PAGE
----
The present article is written by Muskan Harlalka, a 2nd-year law student from the School of Law, Mody University of Science and Technology, Lakshmangarh, Rajasthan.


An accomplice is a person who intentionally and voluntarily aids another person in committing a crime and thus ends up becoming equally guilty for the crime. 

The Indian Evidence Act 1872 deals with evidence from an accomplice, but the Act does not define the word ‘accomplice’. The judiciary has tried to define this word in various cases. In RK Dalmia v. Delhi Admin, the Apex Court said that a person who participates in the committing of the crime with which the accused is charged is an accomplice.

However, there are two cases in which a person can be regarded as an accomplice even when he is not a partner in crime. In cases where the person has received stolen property, he is considered to be the accomplice of the thieves who have stolen the property. Also, accomplices in previous similar offences are taken to be accomplice in the offence for which the accused is on trial if the evidence of the accused having committed crimes of similar nature on previous occasions is admissible to prove the intent of the accused in the offence charged.

An accomplice becomes an ‘approver’ when he becomes a prosecution witness and is granted pardon under Section 306 of the Code of Criminal Procedure (CrPC). 


For a person to be regarded as an accomplice, he has to be a particeps criminis, i.e., a partner in crime. The modes of participating in a crime can be divided into two broad categories. These categories are:-

  1. The principal offender of first degree or second degree: A principal offender of first degree commits the crime whereas a person who is present at the time of the commission of the crime and aids or abets the commission of the crime is a principal offender of the second degree. 
  2. Accessories before the fact or accessories after the fact
  1. Accessories before the fact: An accessory before the fact is someone who incites, abets, counsels or encourages the commission of a crime but himself does not participate in its commission.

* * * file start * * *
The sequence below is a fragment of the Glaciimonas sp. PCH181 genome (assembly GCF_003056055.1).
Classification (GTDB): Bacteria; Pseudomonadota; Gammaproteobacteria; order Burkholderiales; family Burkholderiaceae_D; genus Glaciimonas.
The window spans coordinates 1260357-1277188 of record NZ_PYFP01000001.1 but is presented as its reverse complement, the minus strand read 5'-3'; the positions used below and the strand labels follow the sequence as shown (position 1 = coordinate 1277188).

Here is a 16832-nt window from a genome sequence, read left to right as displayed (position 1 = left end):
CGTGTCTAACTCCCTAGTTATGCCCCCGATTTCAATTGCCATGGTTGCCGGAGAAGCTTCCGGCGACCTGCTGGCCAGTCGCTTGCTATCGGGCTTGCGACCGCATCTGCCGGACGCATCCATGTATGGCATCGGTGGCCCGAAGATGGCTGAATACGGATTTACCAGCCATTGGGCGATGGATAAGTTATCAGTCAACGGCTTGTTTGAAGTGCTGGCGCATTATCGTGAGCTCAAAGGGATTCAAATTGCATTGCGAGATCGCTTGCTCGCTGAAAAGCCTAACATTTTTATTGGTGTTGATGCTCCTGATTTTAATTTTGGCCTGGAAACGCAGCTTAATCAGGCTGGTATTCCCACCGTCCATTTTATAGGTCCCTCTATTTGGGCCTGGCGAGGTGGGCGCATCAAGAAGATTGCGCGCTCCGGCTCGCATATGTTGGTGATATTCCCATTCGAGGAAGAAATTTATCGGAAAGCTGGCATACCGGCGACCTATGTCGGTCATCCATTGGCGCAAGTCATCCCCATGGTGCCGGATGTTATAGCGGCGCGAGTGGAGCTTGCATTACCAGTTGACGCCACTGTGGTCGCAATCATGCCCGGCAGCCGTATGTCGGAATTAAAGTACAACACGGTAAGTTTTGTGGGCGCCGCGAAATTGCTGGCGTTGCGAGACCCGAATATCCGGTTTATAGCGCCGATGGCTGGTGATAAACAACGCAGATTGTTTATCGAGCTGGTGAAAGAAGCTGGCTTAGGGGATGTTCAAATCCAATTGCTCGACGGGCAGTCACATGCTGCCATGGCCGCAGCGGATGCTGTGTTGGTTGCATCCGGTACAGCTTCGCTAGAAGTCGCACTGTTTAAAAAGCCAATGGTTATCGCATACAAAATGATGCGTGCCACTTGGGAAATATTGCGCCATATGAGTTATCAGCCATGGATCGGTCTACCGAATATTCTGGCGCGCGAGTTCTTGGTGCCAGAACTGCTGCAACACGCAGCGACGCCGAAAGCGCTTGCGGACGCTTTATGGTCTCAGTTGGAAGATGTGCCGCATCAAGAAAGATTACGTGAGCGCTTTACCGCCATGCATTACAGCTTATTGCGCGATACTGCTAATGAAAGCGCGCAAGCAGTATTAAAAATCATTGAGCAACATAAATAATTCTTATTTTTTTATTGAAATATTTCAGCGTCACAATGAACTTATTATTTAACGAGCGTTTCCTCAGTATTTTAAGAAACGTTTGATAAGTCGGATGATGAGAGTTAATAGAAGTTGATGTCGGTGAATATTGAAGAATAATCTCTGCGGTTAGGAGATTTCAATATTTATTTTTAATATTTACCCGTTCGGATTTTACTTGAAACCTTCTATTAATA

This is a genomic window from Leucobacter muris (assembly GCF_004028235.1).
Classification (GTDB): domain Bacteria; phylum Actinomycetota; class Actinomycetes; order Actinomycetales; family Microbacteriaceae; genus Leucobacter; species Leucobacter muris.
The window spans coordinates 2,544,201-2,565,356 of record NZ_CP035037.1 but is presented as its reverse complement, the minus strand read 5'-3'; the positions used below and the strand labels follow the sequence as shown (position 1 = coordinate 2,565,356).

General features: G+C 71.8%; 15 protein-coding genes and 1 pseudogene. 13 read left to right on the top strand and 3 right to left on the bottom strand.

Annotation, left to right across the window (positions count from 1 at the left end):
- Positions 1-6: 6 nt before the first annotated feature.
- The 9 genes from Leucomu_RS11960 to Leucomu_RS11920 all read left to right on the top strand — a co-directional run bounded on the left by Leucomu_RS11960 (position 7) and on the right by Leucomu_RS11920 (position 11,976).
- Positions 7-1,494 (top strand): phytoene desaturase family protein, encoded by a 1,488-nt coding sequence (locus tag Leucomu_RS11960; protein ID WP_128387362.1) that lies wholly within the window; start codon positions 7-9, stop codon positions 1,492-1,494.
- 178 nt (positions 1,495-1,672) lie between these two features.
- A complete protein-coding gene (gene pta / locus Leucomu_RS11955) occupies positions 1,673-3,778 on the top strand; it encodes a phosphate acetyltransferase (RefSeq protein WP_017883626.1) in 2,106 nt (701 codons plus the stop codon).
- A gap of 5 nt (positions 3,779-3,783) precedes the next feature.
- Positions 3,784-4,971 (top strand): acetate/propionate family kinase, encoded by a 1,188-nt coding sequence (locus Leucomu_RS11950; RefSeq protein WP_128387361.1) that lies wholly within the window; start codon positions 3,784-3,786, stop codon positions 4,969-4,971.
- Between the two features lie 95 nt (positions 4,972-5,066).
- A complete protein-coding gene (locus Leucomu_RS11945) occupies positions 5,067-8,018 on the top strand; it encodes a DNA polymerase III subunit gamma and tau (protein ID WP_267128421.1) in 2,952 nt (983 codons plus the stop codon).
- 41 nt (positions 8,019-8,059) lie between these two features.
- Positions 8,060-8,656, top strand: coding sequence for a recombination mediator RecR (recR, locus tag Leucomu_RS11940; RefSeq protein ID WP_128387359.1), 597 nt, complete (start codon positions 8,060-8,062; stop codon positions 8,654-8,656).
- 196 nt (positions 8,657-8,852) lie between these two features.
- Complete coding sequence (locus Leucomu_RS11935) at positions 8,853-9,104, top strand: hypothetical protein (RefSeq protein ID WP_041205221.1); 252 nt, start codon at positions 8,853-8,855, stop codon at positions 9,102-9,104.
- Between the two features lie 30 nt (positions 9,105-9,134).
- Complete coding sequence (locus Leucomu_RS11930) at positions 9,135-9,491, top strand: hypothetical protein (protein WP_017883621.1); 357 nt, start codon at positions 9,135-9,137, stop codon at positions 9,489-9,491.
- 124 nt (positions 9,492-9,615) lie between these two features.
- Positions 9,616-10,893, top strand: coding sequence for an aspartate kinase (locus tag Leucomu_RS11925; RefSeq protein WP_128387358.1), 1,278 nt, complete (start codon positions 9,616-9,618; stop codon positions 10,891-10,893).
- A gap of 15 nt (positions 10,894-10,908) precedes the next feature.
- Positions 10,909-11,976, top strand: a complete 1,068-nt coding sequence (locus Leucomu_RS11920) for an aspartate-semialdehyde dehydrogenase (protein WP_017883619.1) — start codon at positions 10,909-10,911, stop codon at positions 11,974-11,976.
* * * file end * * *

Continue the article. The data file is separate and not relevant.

2. Accessories after the fact: An accessory after the fact is someone who, being aware of the fact that a person has committed a crime, receives or comforts or protects that person and assists him in escaping arrest or punishment. 


Section 133 and illustration (b) of Section 114 of the Indian Evidence Act 1872 talk about the evidentiary value of the evidence given by an accomplice. As per Section 133 of the Act, an accomplice is a competent witness and a conviction based on his testimony will not be illegal merely because the testimony of the accomplice is uncorroborated. On the other hand, according to illustration (b) of Section 114, the testimony of the accomplice will not be considered credible unless verified in material particulars. 

Though it may seem so, there is no contradiction between the two provisions. Section 133 enables the judiciary to convict the accused based on the uncorroborated testimony of the accomplice. However, as the accomplice himself is a participant in the crime, his testimony may not always be reliable. Thus illustration (b) of Section 114 provides that if necessary, the court can presume the testimony to be unreliable unless it gets verified by some independent evidence.  


Corroboration is the common point between an accomplice and the prosecutrix of a sexual offense because the evidence was given by a prosecutrix also requires corroboration like that of an accomplice. However, the evidence of the prosecutrix is different. Her evidence is equivalent to the evidence of an injured person. She is not an accomplice, but a competent witness.